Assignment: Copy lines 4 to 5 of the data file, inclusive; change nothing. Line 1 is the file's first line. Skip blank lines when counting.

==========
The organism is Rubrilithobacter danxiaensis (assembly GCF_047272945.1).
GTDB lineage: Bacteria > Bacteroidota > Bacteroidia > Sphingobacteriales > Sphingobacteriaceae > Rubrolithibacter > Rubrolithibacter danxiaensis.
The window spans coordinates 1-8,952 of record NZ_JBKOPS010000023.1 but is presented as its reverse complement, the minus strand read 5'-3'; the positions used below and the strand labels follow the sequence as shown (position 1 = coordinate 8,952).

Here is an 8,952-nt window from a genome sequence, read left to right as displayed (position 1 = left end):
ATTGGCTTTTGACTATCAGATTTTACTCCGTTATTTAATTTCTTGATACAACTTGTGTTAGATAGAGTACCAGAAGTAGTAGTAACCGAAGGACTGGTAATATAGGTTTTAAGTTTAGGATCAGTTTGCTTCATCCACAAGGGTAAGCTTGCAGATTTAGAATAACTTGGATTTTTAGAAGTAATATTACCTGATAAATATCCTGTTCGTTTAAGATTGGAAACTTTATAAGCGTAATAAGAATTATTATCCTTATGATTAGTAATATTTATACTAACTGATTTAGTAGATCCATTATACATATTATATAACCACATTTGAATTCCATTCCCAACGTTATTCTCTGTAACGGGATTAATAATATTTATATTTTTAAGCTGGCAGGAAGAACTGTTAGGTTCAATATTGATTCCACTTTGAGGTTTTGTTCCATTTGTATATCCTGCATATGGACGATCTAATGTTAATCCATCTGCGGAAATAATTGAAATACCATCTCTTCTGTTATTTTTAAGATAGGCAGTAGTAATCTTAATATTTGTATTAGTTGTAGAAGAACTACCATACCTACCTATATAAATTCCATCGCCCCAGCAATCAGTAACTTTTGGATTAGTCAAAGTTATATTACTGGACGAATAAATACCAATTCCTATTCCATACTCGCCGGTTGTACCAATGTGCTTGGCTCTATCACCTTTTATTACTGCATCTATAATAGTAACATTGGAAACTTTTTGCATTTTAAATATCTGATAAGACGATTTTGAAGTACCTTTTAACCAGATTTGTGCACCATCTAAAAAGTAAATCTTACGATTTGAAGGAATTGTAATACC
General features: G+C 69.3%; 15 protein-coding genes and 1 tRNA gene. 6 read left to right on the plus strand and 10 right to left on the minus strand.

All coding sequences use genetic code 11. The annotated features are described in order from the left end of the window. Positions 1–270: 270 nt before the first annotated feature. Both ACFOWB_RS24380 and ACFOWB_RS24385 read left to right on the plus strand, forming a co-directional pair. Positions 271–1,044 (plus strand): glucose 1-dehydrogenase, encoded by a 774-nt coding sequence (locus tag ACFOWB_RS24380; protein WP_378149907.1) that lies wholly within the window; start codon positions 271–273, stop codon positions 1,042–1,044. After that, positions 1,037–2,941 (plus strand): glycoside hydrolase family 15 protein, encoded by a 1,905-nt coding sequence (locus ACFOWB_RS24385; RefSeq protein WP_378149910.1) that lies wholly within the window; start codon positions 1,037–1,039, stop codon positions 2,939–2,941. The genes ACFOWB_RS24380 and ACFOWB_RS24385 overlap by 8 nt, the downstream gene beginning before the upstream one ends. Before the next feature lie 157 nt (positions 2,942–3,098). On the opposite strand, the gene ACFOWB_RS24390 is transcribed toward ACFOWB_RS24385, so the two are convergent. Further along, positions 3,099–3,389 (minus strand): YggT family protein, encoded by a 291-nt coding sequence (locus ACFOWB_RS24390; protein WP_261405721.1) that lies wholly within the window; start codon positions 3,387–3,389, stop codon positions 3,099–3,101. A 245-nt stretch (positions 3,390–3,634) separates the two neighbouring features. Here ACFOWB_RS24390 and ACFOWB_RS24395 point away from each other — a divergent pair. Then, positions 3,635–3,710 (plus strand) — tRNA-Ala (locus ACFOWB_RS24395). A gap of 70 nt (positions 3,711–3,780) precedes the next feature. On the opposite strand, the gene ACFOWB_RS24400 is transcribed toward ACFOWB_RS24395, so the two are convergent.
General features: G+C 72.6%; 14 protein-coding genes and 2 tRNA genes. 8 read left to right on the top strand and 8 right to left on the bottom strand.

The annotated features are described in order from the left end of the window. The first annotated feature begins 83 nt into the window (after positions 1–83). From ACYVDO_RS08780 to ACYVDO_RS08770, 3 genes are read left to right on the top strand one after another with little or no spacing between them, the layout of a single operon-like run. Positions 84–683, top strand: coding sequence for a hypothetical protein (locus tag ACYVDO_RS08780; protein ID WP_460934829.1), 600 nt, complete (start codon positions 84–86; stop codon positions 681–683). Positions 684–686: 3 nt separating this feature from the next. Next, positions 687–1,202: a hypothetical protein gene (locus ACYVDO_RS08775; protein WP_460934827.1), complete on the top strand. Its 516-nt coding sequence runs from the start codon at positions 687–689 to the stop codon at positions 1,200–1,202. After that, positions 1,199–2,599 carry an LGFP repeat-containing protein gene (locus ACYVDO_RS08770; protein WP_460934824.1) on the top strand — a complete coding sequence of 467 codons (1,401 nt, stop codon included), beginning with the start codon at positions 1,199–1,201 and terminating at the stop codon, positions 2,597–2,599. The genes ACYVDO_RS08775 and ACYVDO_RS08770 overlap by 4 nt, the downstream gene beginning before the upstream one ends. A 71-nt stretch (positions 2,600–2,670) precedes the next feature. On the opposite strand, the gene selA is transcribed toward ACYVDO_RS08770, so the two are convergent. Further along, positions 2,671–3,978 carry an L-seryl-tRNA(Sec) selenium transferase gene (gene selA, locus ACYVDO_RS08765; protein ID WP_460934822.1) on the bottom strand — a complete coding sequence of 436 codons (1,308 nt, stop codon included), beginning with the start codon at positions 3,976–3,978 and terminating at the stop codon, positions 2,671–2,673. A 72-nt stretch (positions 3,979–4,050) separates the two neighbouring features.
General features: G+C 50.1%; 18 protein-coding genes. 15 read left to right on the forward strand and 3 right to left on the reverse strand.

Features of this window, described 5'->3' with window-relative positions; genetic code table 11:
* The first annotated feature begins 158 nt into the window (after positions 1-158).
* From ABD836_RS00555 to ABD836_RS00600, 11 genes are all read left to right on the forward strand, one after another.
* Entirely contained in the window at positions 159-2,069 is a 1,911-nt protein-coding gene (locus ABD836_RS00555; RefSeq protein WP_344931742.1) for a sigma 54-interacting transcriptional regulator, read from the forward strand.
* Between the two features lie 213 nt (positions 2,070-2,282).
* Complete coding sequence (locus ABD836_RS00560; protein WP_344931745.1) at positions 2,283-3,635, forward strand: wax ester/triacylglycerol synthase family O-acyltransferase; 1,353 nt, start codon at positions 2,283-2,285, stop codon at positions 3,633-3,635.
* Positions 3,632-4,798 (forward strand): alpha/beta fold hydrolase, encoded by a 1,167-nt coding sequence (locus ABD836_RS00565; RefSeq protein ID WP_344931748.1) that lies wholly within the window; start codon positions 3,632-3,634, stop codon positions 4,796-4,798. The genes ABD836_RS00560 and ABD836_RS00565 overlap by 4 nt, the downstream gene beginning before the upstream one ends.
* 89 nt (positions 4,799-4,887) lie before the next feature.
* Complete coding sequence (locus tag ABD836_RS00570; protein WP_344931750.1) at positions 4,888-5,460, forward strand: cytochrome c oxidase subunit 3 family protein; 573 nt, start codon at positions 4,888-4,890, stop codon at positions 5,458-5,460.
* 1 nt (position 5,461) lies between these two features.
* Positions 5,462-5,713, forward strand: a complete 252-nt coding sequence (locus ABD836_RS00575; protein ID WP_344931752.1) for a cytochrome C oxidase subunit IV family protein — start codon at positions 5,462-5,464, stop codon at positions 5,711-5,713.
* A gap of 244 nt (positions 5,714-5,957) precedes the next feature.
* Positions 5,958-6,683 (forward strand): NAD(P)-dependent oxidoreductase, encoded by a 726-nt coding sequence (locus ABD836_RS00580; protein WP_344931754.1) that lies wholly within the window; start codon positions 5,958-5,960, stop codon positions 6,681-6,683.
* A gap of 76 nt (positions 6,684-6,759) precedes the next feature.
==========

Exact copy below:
Here is an 8,952-nt window from a genome sequence, read left to right as displayed (position 1 = left end):
ATTGGCTTTTGACTATCAGATTTTACTCCGTTATTTAATTTCTTGATACAACTTGTGTTAGATAGAGTACCAGAAGTAGTAGTAACCGAAGGACTGGTAATATAGGTTTTAAGTTTAGGATCAGTTTGCTTCATCCACAAGGGTAAGCTTGCAGATTTAGAATAACTTGGATTTTTAGAAGTAATATTACCTGATAAATATCCTGTTCGTTTAAGATTGGAAACTTTATAAGCGTAATAAGAATTATTATCCTTATGATTAGTAATATTTATACTAACTGATTTAGTAGATCCATTATACATATTATATAACCACATTTGAATTCCATTCCCAACGTTATTCTCTGTAACGGGATTAATAATATTTATATTTTTAAGCTGGCAGGAAGAACTGTTAGGTTCAATATTGATTCCACTTTGAGGTTTTGTTCCATTTGTATATCCTGCATATGGACGATCTAATGTTAATCCATCTGCGGAAATAATTGAAATACCATCTCTTCTGTTATTTTTAAGATAGGCAGTAGTAATCTTAATATTTGTATTAGTTGTAGAAGAACTACCATACCTACCTATATAAATTCCATCGCCCCAGCAATCAGTAACTTTTGGATTAGTCAAAGTTATATTACTGGACGAATAAATACCAATTCCTATTCCATACTCGCCGGTTGTACCAATGTGCTTGGCTCTATCACCTTTTATTACTGCATCTATAATAGTAACATTGGAAACTTTTTGCATTTTAAATATCTGATAAGACGATTTTGAAGTACCTTTTAACCAGATTTGTGCACCATCTAAAAAGTAAATCTTACGATTTGAAGGAATTGTAATACC